Piecing Together Sha Po presents the first sustained analysis, framed in terms of a multi-period social landscape, of the varieties of human activity in Sha Po spanning more than 6,000 years. Synthesising decades of earlier fieldwork together with Atha and Yip’s own extensive excavations conducted in 2008–2010, the discoveries collectively enabled the authors to reconstruct the society in Sha Po in different historical periods.
The artefacts unearthed from the site—some of them unique to the region—reveal a vibrant past which saw the inhabitants of Sha Po interacting with the environment in diverse ways. Evidence showing the mastery of quartz ornament manufacture and metallurgy in the Bronze Age suggests increasing craft specialisation and the rise of a more complex, competitive society. Later on, during the Six Dynasties–Tang period, Sha Po turned into a centre in the region’s imperially controlled kiln-based salt industry. Closer to our time, in the nineteenth century the farming and fishing communities in Sha Po became important suppliers of food and fuel to urban Hong Kong. Ultimately, this ground-breaking work tells a compelling story about human beings’ ceaseless reinvention of their lives through the lens of one special archaeological site.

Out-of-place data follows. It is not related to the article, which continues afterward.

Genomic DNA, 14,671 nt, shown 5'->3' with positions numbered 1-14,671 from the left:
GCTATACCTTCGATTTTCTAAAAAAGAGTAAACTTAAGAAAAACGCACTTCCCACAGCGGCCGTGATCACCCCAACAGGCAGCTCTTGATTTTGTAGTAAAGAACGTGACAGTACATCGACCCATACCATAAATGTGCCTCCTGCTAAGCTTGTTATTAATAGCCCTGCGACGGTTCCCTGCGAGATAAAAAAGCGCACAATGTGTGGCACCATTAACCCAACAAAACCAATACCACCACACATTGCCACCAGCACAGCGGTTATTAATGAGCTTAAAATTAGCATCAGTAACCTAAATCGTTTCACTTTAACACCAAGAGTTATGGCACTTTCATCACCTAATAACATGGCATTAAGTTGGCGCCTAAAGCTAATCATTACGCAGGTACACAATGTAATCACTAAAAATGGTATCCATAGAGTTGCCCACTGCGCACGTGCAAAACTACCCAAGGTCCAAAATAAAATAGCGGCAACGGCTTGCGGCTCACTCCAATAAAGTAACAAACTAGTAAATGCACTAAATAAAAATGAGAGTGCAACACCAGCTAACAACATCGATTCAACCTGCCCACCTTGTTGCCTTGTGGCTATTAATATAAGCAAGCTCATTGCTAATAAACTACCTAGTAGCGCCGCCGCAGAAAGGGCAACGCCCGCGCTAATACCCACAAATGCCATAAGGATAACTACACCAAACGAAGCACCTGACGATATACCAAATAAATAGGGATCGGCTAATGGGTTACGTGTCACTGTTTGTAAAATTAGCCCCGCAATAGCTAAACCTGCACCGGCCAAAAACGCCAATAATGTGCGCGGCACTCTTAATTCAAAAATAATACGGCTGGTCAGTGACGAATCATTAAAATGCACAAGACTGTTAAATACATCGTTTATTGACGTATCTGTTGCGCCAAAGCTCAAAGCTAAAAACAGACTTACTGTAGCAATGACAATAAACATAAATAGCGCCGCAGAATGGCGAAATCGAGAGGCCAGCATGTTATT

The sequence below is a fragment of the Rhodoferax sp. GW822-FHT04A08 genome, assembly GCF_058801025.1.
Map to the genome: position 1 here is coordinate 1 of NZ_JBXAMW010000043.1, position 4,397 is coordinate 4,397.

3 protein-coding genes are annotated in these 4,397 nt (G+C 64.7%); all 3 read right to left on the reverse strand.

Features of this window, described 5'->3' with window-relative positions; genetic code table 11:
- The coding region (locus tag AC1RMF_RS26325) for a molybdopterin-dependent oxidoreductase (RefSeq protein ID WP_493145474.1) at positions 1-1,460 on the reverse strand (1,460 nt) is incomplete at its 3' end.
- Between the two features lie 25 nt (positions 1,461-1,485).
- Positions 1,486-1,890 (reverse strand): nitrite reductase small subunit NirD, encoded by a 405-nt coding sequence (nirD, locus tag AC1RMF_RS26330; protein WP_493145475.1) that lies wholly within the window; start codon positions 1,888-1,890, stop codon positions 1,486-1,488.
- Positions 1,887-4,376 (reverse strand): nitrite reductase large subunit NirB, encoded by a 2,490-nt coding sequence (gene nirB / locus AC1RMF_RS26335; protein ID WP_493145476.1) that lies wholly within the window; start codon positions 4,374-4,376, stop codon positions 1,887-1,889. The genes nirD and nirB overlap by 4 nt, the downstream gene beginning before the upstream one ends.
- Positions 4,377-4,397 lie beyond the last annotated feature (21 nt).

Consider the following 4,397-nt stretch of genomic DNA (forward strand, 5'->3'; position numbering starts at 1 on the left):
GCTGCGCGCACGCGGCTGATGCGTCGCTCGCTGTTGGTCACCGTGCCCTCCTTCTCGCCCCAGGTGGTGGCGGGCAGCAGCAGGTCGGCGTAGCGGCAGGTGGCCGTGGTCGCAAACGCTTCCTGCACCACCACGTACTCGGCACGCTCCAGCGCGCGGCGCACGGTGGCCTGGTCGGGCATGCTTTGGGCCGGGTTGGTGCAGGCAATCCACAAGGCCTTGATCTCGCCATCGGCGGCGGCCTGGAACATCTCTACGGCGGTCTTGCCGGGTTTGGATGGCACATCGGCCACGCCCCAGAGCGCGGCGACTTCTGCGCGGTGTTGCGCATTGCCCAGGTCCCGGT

—Francis Allard, Department of Anthropology, Indiana University of Pennsylvania
‘This volume is the best overview of the early history of Hong Kong that I know. The authors have articulated patterns of human settlement at Sha Po in a masterly way that informs us not only of Lamma Island, or greater Hong Kong, but of Lingnan as a whole. I welcome it as the key source for specialists and the interested public alike.’
—Charles Higham, Department of Anthropology and Archaeology, University of Otago, New Zealand
‘It is rare indeed for a multi-period study of a region to not only synthesise a vast range of archaeological material but also include incisive points of theory alongside that narrative, such as the need to understand evidence at a landscape level and questioning the utility of “Neolithic” and “Bronze Age” categories. This is such a book.’
—Steve Roskams, Department of Archaeology, University of York